What will the world be like when we finally conquer the coronavirus? The major factor in the post-pandemic world will be transportation–how will we get where we need to go once some state of normalcy is established?
Today we have somewhat different views of post-pandemic transportation. Let’s start with this News & Observer op-ed by Kym Hunter, an attorney for the Southern Environmental Law Center in Chapel Hill. No offense, but Ms. Hunter’s title right off the bat should tell you her vision for post-pandemic transportation–an a double-down on past liberal policies:
DOT must recognize that healthy and economically thriving communities need more than new, wider expensive highways.
Throughout our state, communities are waiting on DOT to act on transportation projects that would truly benefit our communities, but are passed over because they lack the show of highway ribbon-cuttings. New downtown sidewalks help businesses thrive. Expanded bus services provide essential access to jobs. Improved bike lanes allow our children to ride without fear. Projects are ready to go and put people back to work. Projects that value whole, integrated communities over the shortsighted devotion to “saved minutes.”
Meanwhile, we have Antiplanner’s vision of transportation after the pandemic (emphasis mine):
People’s memories are short. Once the pandemic is over, many will return to their pre-pandemic routines, using various forms of mass transportation, eating in restaurants, and staying in hotels just like they did before.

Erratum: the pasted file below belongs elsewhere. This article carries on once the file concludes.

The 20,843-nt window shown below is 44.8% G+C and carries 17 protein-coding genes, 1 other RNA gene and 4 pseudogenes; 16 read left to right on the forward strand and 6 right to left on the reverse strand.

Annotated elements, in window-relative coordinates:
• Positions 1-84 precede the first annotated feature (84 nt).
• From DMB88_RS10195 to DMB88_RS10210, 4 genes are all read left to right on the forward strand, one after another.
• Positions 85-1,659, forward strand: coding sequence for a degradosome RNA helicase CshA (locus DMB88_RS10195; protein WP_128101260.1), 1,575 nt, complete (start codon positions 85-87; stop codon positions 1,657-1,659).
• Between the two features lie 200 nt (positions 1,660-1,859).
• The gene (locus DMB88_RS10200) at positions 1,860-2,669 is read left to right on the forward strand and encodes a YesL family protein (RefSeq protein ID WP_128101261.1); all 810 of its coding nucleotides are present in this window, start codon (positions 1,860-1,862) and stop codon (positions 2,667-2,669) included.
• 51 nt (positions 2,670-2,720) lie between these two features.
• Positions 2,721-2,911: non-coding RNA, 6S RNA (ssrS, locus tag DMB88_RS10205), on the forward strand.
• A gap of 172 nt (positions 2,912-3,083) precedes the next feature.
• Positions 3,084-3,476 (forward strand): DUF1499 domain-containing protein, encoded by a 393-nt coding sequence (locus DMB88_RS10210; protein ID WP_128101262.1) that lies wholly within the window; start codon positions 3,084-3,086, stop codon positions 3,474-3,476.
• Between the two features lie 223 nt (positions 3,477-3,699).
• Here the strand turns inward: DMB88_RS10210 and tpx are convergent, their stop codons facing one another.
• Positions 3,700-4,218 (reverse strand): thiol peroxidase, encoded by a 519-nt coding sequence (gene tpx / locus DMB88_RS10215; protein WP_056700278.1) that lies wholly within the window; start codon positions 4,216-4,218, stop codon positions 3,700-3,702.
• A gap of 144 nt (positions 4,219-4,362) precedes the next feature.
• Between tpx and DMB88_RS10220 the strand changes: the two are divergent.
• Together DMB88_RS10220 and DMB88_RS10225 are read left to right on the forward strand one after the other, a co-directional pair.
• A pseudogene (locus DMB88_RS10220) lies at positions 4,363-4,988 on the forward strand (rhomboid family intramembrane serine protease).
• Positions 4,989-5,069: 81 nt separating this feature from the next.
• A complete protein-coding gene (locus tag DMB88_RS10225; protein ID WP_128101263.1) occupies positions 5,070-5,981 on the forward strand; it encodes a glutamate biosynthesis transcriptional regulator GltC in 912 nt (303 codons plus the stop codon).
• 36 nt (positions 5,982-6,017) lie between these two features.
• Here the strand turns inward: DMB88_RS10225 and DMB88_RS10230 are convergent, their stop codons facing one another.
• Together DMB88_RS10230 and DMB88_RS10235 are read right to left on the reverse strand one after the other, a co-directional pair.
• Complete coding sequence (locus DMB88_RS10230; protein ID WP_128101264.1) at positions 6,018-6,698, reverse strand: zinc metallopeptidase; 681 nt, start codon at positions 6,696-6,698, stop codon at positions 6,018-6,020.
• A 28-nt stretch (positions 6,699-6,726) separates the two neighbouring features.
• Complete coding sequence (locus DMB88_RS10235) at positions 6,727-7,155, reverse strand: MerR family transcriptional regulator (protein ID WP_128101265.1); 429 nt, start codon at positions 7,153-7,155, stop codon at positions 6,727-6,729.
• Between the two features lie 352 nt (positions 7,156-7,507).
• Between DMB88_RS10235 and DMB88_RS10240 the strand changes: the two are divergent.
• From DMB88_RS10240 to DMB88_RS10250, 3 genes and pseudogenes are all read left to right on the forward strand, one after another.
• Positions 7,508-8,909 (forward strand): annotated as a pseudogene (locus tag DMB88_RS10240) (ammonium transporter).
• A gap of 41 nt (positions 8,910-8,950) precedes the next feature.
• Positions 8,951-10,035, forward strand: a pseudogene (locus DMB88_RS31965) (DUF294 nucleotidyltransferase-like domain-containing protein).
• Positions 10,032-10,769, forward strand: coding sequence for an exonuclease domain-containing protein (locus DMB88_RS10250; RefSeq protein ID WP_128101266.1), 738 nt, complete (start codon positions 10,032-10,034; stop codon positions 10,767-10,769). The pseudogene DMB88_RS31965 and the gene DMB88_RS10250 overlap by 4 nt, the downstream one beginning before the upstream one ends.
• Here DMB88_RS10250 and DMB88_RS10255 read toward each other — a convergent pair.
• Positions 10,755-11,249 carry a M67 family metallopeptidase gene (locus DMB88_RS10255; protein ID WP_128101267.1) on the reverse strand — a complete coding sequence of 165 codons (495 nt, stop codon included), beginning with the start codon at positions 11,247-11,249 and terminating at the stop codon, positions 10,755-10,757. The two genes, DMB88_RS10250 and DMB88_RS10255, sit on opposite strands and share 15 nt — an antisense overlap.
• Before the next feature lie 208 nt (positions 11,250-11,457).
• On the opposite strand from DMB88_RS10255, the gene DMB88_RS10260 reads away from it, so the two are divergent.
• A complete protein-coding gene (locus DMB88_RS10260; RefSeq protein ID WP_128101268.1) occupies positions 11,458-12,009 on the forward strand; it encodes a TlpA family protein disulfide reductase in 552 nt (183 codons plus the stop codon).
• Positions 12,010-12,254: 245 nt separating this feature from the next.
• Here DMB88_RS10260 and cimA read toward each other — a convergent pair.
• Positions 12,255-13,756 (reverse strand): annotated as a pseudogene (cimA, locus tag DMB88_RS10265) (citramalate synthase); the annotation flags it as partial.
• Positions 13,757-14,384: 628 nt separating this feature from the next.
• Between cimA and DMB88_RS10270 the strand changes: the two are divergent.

Some changes, however, will be irreversible. The biggest one will be more people working at home. The second, which partly follows from the first, will be more people and jobs moving from dense cities to lower-density suburbs or exurbs. These changes, in turn, will significantly reduce transit ridership and contribute to declines in short-distance travel by plane and train.
The future is always uncertain, but these projections reaffirm the prescription I’ve always given to transportation planners: solve today’s problems today so that the future will be best able to solve whatever problems it faces. This means not committing resources to megaprojects, whether highways or mass transportation, that may not be needed on the future.
Antiplanner’s right–we have mind-blowingly short memories here in our wonderful country. By the same token, the coronavirus pandemic is a once-in-a-century event, and there’s no way we won’t emerge from this a changed society.
But note one thing here—Antiplanner is willing to concede that massive funding for highways might no longer be as necessary due to the post-pandemic rise in telecommuting. Somehow I’m doubtful that we’ll see urban planners make the same concession regarding expensive mass transit projects.